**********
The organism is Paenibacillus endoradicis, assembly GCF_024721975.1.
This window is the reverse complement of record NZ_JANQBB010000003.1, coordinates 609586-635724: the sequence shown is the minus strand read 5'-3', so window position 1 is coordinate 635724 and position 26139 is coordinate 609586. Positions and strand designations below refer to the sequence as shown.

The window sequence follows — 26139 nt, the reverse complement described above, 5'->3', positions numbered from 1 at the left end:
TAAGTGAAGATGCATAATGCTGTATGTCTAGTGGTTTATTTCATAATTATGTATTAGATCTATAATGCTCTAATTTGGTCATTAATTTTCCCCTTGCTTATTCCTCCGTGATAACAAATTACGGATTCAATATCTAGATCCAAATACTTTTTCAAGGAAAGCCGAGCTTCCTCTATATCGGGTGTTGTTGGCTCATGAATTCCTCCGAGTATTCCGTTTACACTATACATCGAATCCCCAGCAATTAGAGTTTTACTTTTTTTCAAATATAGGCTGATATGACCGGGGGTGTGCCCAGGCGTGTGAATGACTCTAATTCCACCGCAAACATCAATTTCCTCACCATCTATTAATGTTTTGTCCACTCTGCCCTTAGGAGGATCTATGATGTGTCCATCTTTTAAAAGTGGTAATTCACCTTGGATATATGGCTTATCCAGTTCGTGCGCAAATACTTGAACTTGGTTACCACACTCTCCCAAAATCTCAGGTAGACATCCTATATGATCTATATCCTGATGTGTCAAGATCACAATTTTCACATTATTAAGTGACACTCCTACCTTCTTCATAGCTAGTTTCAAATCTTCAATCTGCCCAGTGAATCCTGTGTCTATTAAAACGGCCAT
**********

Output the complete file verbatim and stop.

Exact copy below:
The organism is Paenibacillus endoradicis, assembly GCF_024721975.1.
This window is the reverse complement of record NZ_JANQBB010000003.1, coordinates 609586-635724: the sequence shown is the minus strand read 5'-3', so window position 1 is coordinate 635724 and position 26139 is coordinate 609586. Positions and strand designations below refer to the sequence as shown.

The window sequence follows — 26139 nt, the reverse complement described above, 5'->3', positions numbered from 1 at the left end:
TAAGTGAAGATGCATAATGCTGTATGTCTAGTGGTTTATTTCATAATTATGTATTAGATCTATAATGCTCTAATTTGGTCATTAATTTTCCCCTTGCTTATTCCTCCGTGATAACAAATTACGGATTCAATATCTAGATCCAAATACTTTTTCAAGGAAAGCCGAGCTTCCTCTATATCGGGTGTTGTTGGCTCATGAATTCCTCCGAGTATTCCGTTTACACTATACATCGAATCCCCAGCAATTAGAGTTTTACTTTTTTTCAAATATAGGCTGATATGACCGGGGGTGTGCCCAGGCGTGTGAATGACTCTAATTCCACCGCAAACATCAATTTCCTCACCATCTATTAATGTTTTGTCCACTCTGCCCTTAGGAGGATCTATGATGTGTCCATCTTTTAAAAGTGGTAATTCACCTTGGATATATGGCTTATCCAGTTCGTGCGCAAATACTTGAACTTGGTTACCACACTCTCCCAAAATCTCAGGTAGACATCCTATATGATCTATATCCTGATGTGTCAAGATCACAATTTTCACATTATTAAGTGACACTCCTACCTTCTTCATAGCTAGTTTCAAATCTTCAATCTGCCCAGTGAATCCTGTGTCTATTAAAACGGCCAT